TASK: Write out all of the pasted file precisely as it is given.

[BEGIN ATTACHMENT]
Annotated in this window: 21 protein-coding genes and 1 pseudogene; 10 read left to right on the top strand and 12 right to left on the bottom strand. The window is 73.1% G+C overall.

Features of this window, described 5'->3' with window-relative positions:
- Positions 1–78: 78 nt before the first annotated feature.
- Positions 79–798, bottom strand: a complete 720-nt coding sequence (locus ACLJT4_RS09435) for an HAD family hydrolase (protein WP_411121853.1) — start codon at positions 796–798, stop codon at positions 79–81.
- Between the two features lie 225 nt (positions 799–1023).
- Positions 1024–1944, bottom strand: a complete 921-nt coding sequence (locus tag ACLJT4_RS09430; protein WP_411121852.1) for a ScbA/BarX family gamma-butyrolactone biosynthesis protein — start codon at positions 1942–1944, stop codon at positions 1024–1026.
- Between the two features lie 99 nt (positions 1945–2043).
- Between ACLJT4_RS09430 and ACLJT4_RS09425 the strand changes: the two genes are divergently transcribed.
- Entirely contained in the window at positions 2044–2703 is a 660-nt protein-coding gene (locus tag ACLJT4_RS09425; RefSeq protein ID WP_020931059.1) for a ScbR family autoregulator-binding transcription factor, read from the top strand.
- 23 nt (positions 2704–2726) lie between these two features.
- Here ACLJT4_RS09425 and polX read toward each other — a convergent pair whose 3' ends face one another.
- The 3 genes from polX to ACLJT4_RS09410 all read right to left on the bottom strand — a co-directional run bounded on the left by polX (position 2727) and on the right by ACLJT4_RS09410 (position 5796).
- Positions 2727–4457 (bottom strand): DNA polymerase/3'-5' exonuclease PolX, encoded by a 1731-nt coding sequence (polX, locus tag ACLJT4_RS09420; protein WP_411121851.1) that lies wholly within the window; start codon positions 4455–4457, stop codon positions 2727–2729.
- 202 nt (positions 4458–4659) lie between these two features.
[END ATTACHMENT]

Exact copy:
Annotated in this window: 21 protein-coding genes and 1 pseudogene; 10 read left to right on the top strand and 12 right to left on the bottom strand. The window is 73.1% G+C overall.

Features of this window, described 5'->3' with window-relative positions:
- Positions 1–78: 78 nt before the first annotated feature.
- Positions 79–798, bottom strand: a complete 720-nt coding sequence (locus ACLJT4_RS09435) for an HAD family hydrolase (protein WP_411121853.1) — start codon at positions 796–798, stop codon at positions 79–81.
- Between the two features lie 225 nt (positions 799–1023).
- Positions 1024–1944, bottom strand: a complete 921-nt coding sequence (locus tag ACLJT4_RS09430; protein WP_411121852.1) for a ScbA/BarX family gamma-butyrolactone biosynthesis protein — start codon at positions 1942–1944, stop codon at positions 1024–1026.
- Between the two features lie 99 nt (positions 1945–2043).
- Between ACLJT4_RS09430 and ACLJT4_RS09425 the strand changes: the two genes are divergently transcribed.
- Entirely contained in the window at positions 2044–2703 is a 660-nt protein-coding gene (locus tag ACLJT4_RS09425; RefSeq protein ID WP_020931059.1) for a ScbR family autoregulator-binding transcription factor, read from the top strand.
- 23 nt (positions 2704–2726) lie between these two features.
- Here ACLJT4_RS09425 and polX read toward each other — a convergent pair whose 3' ends face one another.
- The 3 genes from polX to ACLJT4_RS09410 all read right to left on the bottom strand — a co-directional run bounded on the left by polX (position 2727) and on the right by ACLJT4_RS09410 (position 5796).
- Positions 2727–4457 (bottom strand): DNA polymerase/3'-5' exonuclease PolX, encoded by a 1731-nt coding sequence (polX, locus tag ACLJT4_RS09420; protein WP_411121851.1) that lies wholly within the window; start codon positions 4455–4457, stop codon positions 2727–2729.
- 202 nt (positions 4458–4659) lie between these two features.